An example prompt: can be extremely successful with all children, but especially with average or below average children.
‘Choose one of these or your own: “He is a good friend because he never says unkind things about me, or my friend is a friend because he never tells me lies.’”
Differentiation for More Able and Talented Learners
•Higher Levels of Thinking
•Evidence of Reasoning
•Freedom of Choice
•Pacing & Variety
Llangyfelach Primary SLT Workbook Scrutiny, Planning Review & Lesson Observation
Differentiation – What are we looking for?
All learners are challenged and supported with differentiated approaches.
Pupils make good, and in many cases, excellent progress, including learners who have difficulties.
Insightful teacher awareness at both a planning and responsive stage enables pupils to experience high challenge and to which they respond with enthusiasm.
Precision coaching is always accurate and undertaken at key times for all ability levels.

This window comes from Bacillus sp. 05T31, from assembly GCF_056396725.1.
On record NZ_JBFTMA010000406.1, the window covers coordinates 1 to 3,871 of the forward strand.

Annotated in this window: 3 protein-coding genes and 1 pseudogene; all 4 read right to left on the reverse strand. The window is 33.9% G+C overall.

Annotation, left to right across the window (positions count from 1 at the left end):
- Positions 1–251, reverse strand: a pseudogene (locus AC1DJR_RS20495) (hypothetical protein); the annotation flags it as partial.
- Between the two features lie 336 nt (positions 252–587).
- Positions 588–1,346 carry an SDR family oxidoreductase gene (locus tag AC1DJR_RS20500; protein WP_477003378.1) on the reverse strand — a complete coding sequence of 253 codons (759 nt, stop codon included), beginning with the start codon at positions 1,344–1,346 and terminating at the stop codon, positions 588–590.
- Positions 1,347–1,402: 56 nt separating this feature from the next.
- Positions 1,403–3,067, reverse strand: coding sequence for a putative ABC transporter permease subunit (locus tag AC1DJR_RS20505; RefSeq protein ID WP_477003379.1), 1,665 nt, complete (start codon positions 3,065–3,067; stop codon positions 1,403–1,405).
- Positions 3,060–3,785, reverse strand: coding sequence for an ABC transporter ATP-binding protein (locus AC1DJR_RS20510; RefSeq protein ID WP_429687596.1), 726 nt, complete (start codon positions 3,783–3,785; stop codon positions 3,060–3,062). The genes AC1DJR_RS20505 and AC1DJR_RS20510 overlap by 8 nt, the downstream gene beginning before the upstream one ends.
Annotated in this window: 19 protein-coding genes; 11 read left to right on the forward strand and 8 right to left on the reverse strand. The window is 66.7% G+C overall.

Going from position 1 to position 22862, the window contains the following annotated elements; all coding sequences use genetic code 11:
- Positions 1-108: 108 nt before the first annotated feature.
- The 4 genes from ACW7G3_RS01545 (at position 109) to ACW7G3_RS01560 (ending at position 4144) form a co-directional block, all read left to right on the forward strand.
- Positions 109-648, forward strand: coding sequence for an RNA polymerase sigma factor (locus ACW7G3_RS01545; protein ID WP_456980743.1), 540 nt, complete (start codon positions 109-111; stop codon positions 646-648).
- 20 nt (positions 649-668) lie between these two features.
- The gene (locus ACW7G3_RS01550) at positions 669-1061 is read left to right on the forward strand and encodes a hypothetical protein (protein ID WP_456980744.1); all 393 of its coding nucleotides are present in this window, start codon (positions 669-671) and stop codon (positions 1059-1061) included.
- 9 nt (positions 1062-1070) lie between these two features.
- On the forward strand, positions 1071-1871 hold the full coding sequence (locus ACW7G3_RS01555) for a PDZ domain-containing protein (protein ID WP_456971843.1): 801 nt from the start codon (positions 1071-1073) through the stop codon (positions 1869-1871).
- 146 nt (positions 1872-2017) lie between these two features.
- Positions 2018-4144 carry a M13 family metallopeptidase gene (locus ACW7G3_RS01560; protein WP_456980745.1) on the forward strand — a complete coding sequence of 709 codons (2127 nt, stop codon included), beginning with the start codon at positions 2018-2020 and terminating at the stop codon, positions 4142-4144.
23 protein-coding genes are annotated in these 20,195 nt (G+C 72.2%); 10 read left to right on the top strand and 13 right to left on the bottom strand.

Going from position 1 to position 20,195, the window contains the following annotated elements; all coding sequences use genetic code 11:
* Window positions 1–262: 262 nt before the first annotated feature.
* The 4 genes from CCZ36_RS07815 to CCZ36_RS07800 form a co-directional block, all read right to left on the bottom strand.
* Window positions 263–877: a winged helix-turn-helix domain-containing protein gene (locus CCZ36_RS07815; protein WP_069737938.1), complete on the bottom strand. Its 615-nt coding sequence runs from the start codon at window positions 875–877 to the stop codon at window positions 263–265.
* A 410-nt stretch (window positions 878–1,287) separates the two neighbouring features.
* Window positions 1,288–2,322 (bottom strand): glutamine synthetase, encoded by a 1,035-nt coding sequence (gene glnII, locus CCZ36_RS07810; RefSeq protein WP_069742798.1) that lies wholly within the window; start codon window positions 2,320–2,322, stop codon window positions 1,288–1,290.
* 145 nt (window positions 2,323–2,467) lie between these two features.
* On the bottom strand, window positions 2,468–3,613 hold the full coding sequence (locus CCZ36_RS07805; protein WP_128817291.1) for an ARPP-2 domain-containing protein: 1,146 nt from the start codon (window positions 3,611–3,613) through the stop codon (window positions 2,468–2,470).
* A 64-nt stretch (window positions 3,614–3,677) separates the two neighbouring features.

Activities are carefully planned for all groups of learners.
A range of differentiated approaches are used.
Teacher is skilled at coaching in a planned manner for whole class and groups of learners.
Most learners make good progress.
NOT GOOD ENOUGH
Teacher is developing coaching as a strategy for the whole class and groups.
At times, the support is not refined sufficiently; consequently for a few groups progress is inhibited.
Teacher does not have a clear understanding of the learners’ individual needs.
Differentiation is usually described as by outcome.
Missed opportunities to recognise the need to coach are evident.
Many pupils fail to make sufficient progress.
It is important to acknowledge that this policy informs all subject policies within which further detail on assessment procedures can be found.
This policy was created July 2017 and will be reviewed annually.
Next Review Date: